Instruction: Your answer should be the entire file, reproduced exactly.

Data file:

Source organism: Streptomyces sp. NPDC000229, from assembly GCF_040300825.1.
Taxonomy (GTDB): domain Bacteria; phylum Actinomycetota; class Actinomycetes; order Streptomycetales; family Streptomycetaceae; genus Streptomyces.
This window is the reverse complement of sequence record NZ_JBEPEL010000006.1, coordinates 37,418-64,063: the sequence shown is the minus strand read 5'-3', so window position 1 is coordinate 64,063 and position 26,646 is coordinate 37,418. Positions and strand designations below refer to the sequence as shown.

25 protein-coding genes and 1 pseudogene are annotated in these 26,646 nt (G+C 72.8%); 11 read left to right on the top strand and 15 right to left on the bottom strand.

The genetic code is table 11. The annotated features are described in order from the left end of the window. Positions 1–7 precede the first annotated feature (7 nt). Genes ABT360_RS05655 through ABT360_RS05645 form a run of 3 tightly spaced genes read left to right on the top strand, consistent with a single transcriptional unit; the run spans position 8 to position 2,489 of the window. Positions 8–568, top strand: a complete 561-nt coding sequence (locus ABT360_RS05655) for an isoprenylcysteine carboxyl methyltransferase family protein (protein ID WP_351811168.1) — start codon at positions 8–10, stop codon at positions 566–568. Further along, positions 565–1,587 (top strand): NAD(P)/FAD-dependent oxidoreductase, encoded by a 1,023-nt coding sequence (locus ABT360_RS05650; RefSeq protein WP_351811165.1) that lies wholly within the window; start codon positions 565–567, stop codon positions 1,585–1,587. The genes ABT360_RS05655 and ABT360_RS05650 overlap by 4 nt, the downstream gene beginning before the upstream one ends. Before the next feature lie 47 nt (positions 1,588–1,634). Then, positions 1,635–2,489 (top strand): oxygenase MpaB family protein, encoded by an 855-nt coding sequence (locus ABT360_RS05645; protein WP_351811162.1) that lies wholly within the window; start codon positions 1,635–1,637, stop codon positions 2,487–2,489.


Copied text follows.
Source organism: Streptomyces sp. NPDC000229, from assembly GCF_040300825.1.
Taxonomy (GTDB): domain Bacteria; phylum Actinomycetota; class Actinomycetes; order Streptomycetales; family Streptomycetaceae; genus Streptomyces.
This window is the reverse complement of sequence record NZ_JBEPEL010000006.1, coordinates 37,418-64,063: the sequence shown is the minus strand read 5'-3', so window position 1 is coordinate 64,063 and position 26,646 is coordinate 37,418. Positions and strand designations below refer to the sequence as shown.

25 protein-coding genes and 1 pseudogene are annotated in these 26,646 nt (G+C 72.8%); 11 read left to right on the top strand and 15 right to left on the bottom strand.

The genetic code is table 11. The annotated features are described in order from the left end of the window. Positions 1–7 precede the first annotated feature (7 nt). Genes ABT360_RS05655 through ABT360_RS05645 form a run of 3 tightly spaced genes read left to right on the top strand, consistent with a single transcriptional unit; the run spans position 8 to position 2,489 of the window. Positions 8–568, top strand: a complete 561-nt coding sequence (locus ABT360_RS05655) for an isoprenylcysteine carboxyl methyltransferase family protein (protein ID WP_351811168.1) — start codon at positions 8–10, stop codon at positions 566–568. Further along, positions 565–1,587 (top strand): NAD(P)/FAD-dependent oxidoreductase, encoded by a 1,023-nt coding sequence (locus ABT360_RS05650; RefSeq protein WP_351811165.1) that lies wholly within the window; start codon positions 565–567, stop codon positions 1,585–1,587. The genes ABT360_RS05655 and ABT360_RS05650 overlap by 4 nt, the downstream gene beginning before the upstream one ends. Before the next feature lie 47 nt (positions 1,588–1,634). Then, positions 1,635–2,489 (top strand): oxygenase MpaB family protein, encoded by an 855-nt coding sequence (locus ABT360_RS05645; protein WP_351811162.1) that lies wholly within the window; start codon positions 1,635–1,637, stop codon positions 2,487–2,489.